Skip to main content

Relationship Resolutions


Photo by Jared Sluyter

Paul: I dread New Year’s Resolutions. I stopped making them a while back because I would fall off the wagon and then figured, what’s the point? It got me thinking that maybe this year I should do something that might really make an impact in my life. What if Steph and I took a look at our relationship to see where we could improve and resolve to do that?   This would require some serious reflection on my marriage vows and whether or not I am living them out to the fullest.

Steph: When Paul brought this up I thought it was a really great idea. Instead of resolving to exercise more and eat less we could take a serious look at what is working in our relationship and what we could be doing better. When he mentioned looking at our wedding vows as a starting place it occurred to me that I hadn’t thought about the actual vows we professed in a long time. It seemed to me that what we really needed to do was re-evaluate how we were living out our vows to love, honor and cherish each other.

Paul: I decided to reflect on how I am living out my vow to cherish Stephanie. I know she is a person who thrives on physical and verbal signs of affection as well as spending quality time together. I tend to be the type of guy who thinks, “I told you I loved you once; if anything changes, I’ll let you know.” I know I can do a better job of cherishing Steph by making a few simple changes. So here’s my relationship resolution: I resolve to pay her more compliments, sit close to her when watching TV or out for dinner, and being the first person to say, “I love you” rather than simply responding to her when she tells me she loves me.  

Steph:  I decided to reflect on how I am living out my vow to honor Paul. I recalled the many times I have pushed to have my way or corrected him on an insignificant detail as he is telling a story or interrupt him when he is talking to ask a detail oriented question. Honoring Paul all the days of my life means I respect him-his need to be on time, his desire for some down time, his preference to finish a story or even just a thought without interruption. I honor Paul when I remember these things.  So, by re-evaluating how I am living out my vow to honor Paul, I was able to come up with my relationship resolution: I resolve to be on time, to give him some space to be alone, to listen with open ears and closed mouth.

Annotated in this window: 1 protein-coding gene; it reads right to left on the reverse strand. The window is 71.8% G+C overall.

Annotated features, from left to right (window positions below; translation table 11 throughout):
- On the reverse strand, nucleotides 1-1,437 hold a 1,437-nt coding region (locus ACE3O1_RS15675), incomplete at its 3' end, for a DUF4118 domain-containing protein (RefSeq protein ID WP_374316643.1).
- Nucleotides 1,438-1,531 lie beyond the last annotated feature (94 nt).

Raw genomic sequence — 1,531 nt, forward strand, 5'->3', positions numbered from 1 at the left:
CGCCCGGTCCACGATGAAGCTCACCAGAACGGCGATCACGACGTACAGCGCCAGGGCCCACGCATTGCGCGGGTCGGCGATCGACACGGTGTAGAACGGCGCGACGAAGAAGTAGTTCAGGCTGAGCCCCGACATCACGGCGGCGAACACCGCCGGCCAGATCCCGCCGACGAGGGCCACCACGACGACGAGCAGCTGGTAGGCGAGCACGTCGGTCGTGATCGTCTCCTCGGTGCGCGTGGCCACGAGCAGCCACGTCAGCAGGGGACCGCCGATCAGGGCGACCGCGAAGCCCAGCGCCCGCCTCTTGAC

Paul: We hope to make our new approach to New Year’s Resolutions an ongoing process of re-evaluating our relationship throughout the year. By doing this we believe we will be more attentive to our vows of loving, honoring, and cherishing each other.   

Comments

Post a Comment

Popular posts from this blog

Great Sex!

Sex between a married couple is not only good, it’s very good. If you read the research and surveys, you will find that married couples experience better and more frequent sex than non-married couples. Married couples are healthier, happier, and live longer. When we went on a WorldWide Marriage Encounter weekend, we were more than a little surprised when a priest told us that our love-making is good, is important for us, and is important to the world. He encouraged us to “make mad passionate love!”
    So, why has married sex become something else? Society and media portray sex for married couples as dull and lifeless, a tool used to manipulate, something to joke about, and something that - beyond the newlywed phase- gradually drifts away. We’ve been sold this bill of goods, and we often buy into it! What we really crave in our sex life is to give and receive something powerful- to experience the depths of our passion and love for each other, to be as intimate as possible. Our freq…

Advice From a Divorce Lawyer

Yes, this is a strange twist.  We recently heard about James J Sexton's book, "If You're in My Office, It's Already Too Late."  James is a divorce attorney from New York, who started noticing some patterns after 20 years of working with couples whose marriages were ending.

Tone of Voice

Something that we’ve become increasingly aware of in our marriage is how our tone of voice so significantly affects our communication – for better or for worse! It is remarkable how something so seemingly small can make such a huge impact on whether our communication is healthy, productive, and enriching or debilitating, disheartening, and provocative. Believe it or not, tone of voice is huge. WE would go as far as to say tone of voice is at the root of most of the small hurts we experience in our relationship.
Perhaps it would be easier to make our case using an example. Recently, we were trying to get out of the house to go to church and be on time. I (Stephanie) have to admit I am typically the one who is running behind trying to get one last thing put away or rushing because I did not plan my time well. Paul will often playfully turn the hall light on and off letting me know he is by the door ready and waiting. Usually I will laugh it off and tell him I am coming. This particular…